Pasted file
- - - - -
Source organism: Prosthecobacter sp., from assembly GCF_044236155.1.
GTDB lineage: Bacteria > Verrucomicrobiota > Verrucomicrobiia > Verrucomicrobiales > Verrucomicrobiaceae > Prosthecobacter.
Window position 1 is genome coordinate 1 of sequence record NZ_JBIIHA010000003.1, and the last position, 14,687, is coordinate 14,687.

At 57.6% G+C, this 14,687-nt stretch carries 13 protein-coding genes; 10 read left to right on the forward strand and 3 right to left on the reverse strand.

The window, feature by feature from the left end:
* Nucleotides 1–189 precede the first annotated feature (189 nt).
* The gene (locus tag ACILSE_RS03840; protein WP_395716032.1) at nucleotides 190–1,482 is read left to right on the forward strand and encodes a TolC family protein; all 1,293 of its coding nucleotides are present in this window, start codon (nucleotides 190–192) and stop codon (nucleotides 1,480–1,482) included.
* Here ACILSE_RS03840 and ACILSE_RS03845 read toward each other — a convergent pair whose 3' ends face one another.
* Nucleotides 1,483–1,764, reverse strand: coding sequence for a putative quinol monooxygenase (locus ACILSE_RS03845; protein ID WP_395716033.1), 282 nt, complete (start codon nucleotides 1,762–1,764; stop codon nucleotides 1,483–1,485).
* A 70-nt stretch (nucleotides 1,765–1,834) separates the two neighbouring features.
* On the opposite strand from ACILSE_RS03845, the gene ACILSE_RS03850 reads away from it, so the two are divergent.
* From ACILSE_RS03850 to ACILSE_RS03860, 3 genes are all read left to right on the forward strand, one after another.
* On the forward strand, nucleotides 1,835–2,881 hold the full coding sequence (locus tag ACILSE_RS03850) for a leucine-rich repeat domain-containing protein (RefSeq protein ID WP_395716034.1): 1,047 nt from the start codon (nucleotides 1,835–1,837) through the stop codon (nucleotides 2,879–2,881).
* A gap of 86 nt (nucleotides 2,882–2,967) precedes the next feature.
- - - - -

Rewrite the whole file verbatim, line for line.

Source organism: Prosthecobacter sp., from assembly GCF_044236155.1.
GTDB lineage: Bacteria > Verrucomicrobiota > Verrucomicrobiia > Verrucomicrobiales > Verrucomicrobiaceae > Prosthecobacter.
Window position 1 is genome coordinate 1 of sequence record NZ_JBIIHA010000003.1, and the last position, 14,687, is coordinate 14,687.

At 57.6% G+C, this 14,687-nt stretch carries 13 protein-coding genes; 10 read left to right on the forward strand and 3 right to left on the reverse strand.

The window, feature by feature from the left end:
* Nucleotides 1–189 precede the first annotated feature (189 nt).
* The gene (locus tag ACILSE_RS03840; protein WP_395716032.1) at nucleotides 190–1,482 is read left to right on the forward strand and encodes a TolC family protein; all 1,293 of its coding nucleotides are present in this window, start codon (nucleotides 190–192) and stop codon (nucleotides 1,480–1,482) included.
* Here ACILSE_RS03840 and ACILSE_RS03845 read toward each other — a convergent pair whose 3' ends face one another.
* Nucleotides 1,483–1,764, reverse strand: coding sequence for a putative quinol monooxygenase (locus ACILSE_RS03845; protein ID WP_395716033.1), 282 nt, complete (start codon nucleotides 1,762–1,764; stop codon nucleotides 1,483–1,485).
* A 70-nt stretch (nucleotides 1,765–1,834) separates the two neighbouring features.
* On the opposite strand from ACILSE_RS03845, the gene ACILSE_RS03850 reads away from it, so the two are divergent.
* From ACILSE_RS03850 to ACILSE_RS03860, 3 genes are all read left to right on the forward strand, one after another.
* On the forward strand, nucleotides 1,835–2,881 hold the full coding sequence (locus tag ACILSE_RS03850) for a leucine-rich repeat domain-containing protein (RefSeq protein ID WP_395716034.1): 1,047 nt from the start codon (nucleotides 1,835–1,837) through the stop codon (nucleotides 2,879–2,881).
* A gap of 86 nt (nucleotides 2,882–2,967) precedes the next feature.